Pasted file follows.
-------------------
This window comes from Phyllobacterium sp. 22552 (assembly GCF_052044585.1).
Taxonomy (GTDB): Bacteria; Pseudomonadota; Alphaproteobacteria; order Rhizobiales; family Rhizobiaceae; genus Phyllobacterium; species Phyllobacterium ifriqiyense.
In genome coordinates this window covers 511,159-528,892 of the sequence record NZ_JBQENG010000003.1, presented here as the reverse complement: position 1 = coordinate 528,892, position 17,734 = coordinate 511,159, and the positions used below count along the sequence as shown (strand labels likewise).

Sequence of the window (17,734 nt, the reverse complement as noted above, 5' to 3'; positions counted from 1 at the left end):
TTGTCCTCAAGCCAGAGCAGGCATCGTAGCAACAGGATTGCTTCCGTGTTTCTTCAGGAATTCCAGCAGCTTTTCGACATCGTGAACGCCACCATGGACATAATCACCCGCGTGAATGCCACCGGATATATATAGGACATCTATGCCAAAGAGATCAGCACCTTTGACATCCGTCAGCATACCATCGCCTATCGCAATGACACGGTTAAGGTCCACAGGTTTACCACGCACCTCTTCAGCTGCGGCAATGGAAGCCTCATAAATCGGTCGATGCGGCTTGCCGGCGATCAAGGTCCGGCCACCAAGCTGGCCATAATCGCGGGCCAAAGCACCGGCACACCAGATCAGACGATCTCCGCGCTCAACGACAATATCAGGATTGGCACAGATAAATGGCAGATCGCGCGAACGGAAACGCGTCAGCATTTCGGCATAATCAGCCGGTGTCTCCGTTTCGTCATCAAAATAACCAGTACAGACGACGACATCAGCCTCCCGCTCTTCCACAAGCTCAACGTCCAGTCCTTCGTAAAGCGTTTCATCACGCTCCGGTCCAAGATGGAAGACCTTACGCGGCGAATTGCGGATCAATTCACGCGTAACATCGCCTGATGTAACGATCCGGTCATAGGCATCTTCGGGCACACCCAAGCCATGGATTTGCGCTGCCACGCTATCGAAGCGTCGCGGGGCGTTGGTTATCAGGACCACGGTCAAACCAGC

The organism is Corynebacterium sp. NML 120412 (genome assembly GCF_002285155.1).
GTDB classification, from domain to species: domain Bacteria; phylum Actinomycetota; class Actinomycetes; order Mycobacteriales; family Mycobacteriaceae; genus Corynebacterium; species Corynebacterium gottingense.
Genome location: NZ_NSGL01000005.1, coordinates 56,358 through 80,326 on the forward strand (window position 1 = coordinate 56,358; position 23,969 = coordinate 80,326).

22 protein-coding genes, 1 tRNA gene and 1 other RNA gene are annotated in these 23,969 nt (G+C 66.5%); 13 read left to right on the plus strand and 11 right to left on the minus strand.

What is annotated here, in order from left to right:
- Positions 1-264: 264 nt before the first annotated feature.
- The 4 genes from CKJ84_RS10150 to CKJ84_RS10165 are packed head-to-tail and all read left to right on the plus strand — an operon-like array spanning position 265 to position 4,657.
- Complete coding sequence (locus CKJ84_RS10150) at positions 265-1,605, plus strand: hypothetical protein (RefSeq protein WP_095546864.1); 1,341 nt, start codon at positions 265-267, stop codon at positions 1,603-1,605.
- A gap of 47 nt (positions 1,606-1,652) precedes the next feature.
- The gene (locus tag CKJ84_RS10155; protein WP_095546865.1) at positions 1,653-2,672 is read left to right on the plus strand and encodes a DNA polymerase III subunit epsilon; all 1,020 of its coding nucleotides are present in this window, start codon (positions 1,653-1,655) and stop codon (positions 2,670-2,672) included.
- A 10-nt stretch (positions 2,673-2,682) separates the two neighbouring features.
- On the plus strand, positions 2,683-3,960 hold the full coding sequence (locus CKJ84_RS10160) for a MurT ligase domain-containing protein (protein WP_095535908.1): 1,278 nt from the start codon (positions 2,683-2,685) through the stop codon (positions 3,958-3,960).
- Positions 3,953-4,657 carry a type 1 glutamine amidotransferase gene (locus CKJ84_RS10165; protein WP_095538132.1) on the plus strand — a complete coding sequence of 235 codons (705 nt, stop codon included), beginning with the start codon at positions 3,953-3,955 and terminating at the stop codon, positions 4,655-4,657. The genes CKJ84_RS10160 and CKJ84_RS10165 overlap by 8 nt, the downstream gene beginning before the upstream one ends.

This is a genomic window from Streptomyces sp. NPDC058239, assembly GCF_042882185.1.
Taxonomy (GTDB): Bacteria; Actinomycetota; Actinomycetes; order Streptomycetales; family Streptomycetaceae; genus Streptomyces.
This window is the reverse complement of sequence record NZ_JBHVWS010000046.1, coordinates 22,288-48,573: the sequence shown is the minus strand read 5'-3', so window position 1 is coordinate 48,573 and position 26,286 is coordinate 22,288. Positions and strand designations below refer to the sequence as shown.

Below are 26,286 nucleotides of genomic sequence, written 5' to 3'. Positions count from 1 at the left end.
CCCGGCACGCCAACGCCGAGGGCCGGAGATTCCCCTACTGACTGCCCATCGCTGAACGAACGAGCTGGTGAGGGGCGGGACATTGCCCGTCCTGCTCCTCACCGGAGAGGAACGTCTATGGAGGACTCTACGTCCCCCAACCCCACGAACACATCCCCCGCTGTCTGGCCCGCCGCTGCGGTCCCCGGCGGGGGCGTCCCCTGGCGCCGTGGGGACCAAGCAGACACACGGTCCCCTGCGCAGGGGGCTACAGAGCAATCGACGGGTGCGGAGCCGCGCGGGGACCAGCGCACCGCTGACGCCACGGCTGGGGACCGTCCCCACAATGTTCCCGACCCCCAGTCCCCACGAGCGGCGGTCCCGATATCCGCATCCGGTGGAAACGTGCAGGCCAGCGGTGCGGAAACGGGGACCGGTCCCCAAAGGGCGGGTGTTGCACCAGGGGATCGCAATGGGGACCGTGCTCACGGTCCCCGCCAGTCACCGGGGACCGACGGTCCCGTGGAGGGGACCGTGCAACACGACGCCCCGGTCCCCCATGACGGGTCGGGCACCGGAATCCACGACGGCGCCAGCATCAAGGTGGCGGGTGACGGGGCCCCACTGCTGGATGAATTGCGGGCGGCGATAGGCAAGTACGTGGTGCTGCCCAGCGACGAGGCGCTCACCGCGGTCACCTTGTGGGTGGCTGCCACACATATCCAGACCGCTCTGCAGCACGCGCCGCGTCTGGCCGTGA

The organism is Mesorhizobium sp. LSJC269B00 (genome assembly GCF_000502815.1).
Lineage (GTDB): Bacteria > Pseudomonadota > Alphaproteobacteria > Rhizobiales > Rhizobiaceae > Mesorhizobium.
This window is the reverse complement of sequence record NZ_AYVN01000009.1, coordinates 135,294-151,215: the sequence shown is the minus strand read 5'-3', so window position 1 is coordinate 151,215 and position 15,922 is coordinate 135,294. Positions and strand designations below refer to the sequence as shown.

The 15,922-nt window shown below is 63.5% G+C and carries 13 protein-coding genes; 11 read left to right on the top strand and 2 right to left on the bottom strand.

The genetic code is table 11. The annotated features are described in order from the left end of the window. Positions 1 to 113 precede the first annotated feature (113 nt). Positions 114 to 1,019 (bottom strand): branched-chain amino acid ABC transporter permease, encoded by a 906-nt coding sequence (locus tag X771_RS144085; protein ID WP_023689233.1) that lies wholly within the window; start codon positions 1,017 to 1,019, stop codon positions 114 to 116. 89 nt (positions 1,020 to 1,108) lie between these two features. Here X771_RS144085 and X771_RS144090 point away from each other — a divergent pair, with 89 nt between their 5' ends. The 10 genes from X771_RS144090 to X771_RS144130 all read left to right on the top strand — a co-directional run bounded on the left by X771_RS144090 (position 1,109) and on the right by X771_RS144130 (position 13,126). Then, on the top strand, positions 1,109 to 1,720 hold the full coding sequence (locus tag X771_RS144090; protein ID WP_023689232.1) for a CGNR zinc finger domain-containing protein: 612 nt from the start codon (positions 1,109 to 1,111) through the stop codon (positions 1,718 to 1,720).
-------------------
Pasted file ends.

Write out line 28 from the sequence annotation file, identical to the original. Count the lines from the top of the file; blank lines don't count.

The genetic code is table 11. The annotated features are described in order from the left end of the window. Positions 1 to 113 precede the first annotated feature (113 nt). Positions 114 to 1,019 (bottom strand): branched-chain amino acid ABC transporter permease, encoded by a 906-nt coding sequence (locus tag X771_RS144085; protein ID WP_023689233.1) that lies wholly within the window; start codon positions 1,017 to 1,019, stop codon positions 114 to 116. 89 nt (positions 1,020 to 1,108) lie between these two features. Here X771_RS144085 and X771_RS144090 point away from each other — a divergent pair, with 89 nt between their 5' ends. The 10 genes from X771_RS144090 to X771_RS144130 all read left to right on the top strand — a co-directional run bounded on the left by X771_RS144090 (position 1,109) and on the right by X771_RS144130 (position 13,126). Then, on the top strand, positions 1,109 to 1,720 hold the full coding sequence (locus tag X771_RS144090; protein ID WP_023689232.1) for a CGNR zinc finger domain-containing protein: 612 nt from the start codon (positions 1,109 to 1,111) through the stop codon (positions 1,718 to 1,720).